2. Improvement of Quality of Sexual Life - Visit 2 [ Time Frame: Visit 2 (Week 4) ]
    To determine whether women's quality of sexual life is improved by use of this local therapy to prevent pain with intercourse. Measured by averaged scores on the Sexual Function Questionnaire. There are 8 domains measured in the Sexual Function Questionnaire each asking for a score for the prior 30 days: Desire (score range 5-31; ≥23 considered normal function), Arousal-sensation (score range 4-20; ≥14 considered normal function), Arousal-lubrication (score ranges 2-10; ≥8 considered normal function), Arousal-cognitive (score range 2-10; ≥8 considered normal function), Orgasm (score range 1-15; ≥12 considered normal function), Pain (2-15; ≥12 considered normal function), Enjoyment (score range 6-30; ≥23 considered normal function) and Partner (score range 2-10; ≥8 considered normal function).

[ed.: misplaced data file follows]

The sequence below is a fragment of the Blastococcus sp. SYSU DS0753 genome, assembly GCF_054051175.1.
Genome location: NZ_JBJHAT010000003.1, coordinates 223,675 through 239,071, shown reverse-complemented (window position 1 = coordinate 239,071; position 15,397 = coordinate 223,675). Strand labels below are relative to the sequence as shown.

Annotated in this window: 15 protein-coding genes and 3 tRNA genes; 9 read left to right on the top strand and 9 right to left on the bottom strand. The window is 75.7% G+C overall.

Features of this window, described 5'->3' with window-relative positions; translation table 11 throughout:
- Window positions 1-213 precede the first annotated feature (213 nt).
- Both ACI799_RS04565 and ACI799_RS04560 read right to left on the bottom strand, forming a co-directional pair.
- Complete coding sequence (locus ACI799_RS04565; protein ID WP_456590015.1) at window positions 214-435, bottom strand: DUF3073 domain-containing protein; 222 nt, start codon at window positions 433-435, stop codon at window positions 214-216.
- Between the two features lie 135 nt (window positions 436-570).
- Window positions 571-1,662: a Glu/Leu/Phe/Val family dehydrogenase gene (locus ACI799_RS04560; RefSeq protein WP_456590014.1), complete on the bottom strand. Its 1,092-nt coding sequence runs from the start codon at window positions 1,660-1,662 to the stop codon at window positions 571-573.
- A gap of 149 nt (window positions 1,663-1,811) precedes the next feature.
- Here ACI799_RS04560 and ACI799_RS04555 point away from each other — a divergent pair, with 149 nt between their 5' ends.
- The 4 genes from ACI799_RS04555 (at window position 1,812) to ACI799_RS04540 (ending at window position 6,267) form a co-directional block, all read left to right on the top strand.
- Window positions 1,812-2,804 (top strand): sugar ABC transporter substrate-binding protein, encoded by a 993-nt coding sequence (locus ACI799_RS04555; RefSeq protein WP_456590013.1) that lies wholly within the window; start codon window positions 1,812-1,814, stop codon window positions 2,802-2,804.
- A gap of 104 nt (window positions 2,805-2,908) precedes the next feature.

3. Improvement of Quality of Sexual Life - Visit 3 [ Time Frame: Visit 3 (End of Study) ]
    To determine whether women's quality of sexual life is improved by use of this local therapy to prevent pain with intercourse. Measured by average scores on the Sexual Function Questionnaire. There are 8 domains measured in the Sexual Function Questionnaire each asking for a score for the prior 30 days: Desire (score range 5-31; ≥23 considered normal function), Arousal-sensation (score range 4-20; ≥14 considered normal function), Arousal-lubrication (score ranges 2-10; ≥8 considered normal function), Arousal-cognitive (score range 2-10; ≥8 considered normal function), Orgasm (score range 1-15; ≥12 considered normal function), Pain (2-15; ≥12 considered normal function), Enjoyment (score range 6-30; ≥23 considered normal function) and Partner (score range 2-10; ≥8 considered normal function).

Richard Gracely, PhD
A Necessary Multi-Parametric Evaluation of Vulvodynia (2012 — 2017)